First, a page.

Nothing makes programmers more excited -- or more opinionated -- than a new language to sink their teeth into. Currently, programmers can feast on two rising stars: Go and Rust, each with similar inspirations but radically different motives and targets.
Both languages have top-notch pedigrees, created under the auspices of major forces in modern IT. Go was hatched at Google by (among others) Rob Pike and Ken Thompson; Rust was Graydon Hoare's brainchild at Mozilla Research. Both began as experimental projects, but quickly flowered into full-blown development efforts.
From there, the two languages diverge sharply. They weren't created for the same kinds of work or the same audiences, despite both leveraging the legacy of C and C++. Here are a few big points to consider when determining which language is best for what kind of application.
What is the language for
It's always tricky to say what a given programming language is best for, given the open-ended nature of most languages, but it is still possible to narrow the playing field. Go was devised in the tradition of and is meant to be picked up quickly by those familiar with C; however, it isn't intended for system programming. Rather, its feature set (goroutines, channels, and a variety of concurrency patterns) are a better fit with distributed applications such as Etcd, the distributed key-value system used by CoreOS to synchronize settings between nodes.
Rust, on the other hand, is closer to C in terms of the kinds of programming it can handle. Focused on "type safety, memory safety, concurrency, and performance," Rust is intended for reliable system-level programming as much as for distributed client/server applications. In short, Rust can address many of the same programming tasks as Go, but Go can't do so for Rust.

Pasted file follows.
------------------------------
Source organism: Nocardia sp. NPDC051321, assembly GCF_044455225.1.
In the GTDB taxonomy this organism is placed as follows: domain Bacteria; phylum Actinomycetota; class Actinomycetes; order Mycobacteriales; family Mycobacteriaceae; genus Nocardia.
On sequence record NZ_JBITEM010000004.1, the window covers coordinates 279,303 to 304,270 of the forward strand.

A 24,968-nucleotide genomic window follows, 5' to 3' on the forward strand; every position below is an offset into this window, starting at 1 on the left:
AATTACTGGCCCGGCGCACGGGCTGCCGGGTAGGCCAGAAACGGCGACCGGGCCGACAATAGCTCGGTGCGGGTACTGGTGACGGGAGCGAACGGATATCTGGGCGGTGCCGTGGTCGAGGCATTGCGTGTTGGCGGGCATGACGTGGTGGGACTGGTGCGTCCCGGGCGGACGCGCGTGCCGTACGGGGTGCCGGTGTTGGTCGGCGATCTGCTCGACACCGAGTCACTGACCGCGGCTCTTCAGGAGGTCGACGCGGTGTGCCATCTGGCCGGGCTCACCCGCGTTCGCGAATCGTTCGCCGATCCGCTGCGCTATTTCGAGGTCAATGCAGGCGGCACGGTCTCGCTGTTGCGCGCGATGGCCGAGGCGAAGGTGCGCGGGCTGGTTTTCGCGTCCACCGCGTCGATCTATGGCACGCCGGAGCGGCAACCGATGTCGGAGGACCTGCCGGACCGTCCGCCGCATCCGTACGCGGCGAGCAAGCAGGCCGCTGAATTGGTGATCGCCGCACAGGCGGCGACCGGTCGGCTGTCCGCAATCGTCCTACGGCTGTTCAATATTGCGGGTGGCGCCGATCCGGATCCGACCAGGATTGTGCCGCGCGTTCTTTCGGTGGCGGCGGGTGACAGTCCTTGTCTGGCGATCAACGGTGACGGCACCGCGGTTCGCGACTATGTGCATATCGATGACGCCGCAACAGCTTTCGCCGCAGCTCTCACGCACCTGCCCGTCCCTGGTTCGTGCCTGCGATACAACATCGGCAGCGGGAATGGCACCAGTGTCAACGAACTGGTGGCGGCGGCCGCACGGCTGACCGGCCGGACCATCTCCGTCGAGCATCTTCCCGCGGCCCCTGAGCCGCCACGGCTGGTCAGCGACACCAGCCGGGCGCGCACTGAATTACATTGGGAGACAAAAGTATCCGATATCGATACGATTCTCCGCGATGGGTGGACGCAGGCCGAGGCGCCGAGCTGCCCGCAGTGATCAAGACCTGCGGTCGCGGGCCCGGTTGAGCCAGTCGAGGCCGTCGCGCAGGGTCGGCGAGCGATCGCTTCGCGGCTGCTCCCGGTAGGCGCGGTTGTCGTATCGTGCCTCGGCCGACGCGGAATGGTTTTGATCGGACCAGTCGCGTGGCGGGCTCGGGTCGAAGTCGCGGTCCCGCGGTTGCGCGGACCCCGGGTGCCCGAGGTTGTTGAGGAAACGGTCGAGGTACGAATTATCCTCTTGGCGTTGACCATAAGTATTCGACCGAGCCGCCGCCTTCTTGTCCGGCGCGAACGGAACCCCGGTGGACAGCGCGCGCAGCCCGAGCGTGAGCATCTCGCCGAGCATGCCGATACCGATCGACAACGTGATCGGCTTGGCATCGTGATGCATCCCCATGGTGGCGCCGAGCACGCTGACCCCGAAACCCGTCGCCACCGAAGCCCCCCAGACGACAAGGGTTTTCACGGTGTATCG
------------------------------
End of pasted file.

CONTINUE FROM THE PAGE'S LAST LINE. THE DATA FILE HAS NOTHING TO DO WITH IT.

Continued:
Easy or safe? You choose
Because of Go's roots in C, the number of features in the language remains relatively small. Type inheritance, generics, and method/operator overloading are all deliberately left out, though some have been indirectly re-created elsewhere -- for instance, having interfaces instead of inheritance. Garbage collection and memory management are built in, mostly for programming ease.
Rust, by contrast, is constructed for safety first, due to the interoperation between the language design and compiler behavior. Variable types don't have to be specified, but the compiler provides detailed feedback about their use, so it's very difficult to run code that might be unsafe. That said, the language also provides ways to tag operations as unsafe, such as inline assembly code.
The leader of the pack
Go has the biggest lead in the simple fact that it's been in production use for some time -- not for obscurities, but for today's bigger-name software projects. Docker comes to mind, of course, but there are others: the Etcd project from CoreOS, the Deis PaaS, InfluxDB, and many more. The language also features a robust standard library and numerous community-created packages.
Rust, as the newer kid on the block, has very little code used in production, in large part because of its sheer newness. Also, Rust was highly protean during its development, so little production code was built around it. Now that the language has stabilized, we'll likely see more real-world Rust projects developing.
Where does each go from here? Go's last major release was in December 2014, and the next major version is scheduled for six months out. Changes slated for 1.5 include writing all of Go's toolchain in Go itself and a major overhaul to garbage collection.
With Rust, a full 1.0 release is scheduled for sometime after Feb. 16, which is when the beta of 1.0 is expected. Following that, we might see dramatic progress on one of the more whispered-about projects in the works: Servo, an HTML rendering engine written in Rust to take advantage of the parallelism inherent in modern hardware.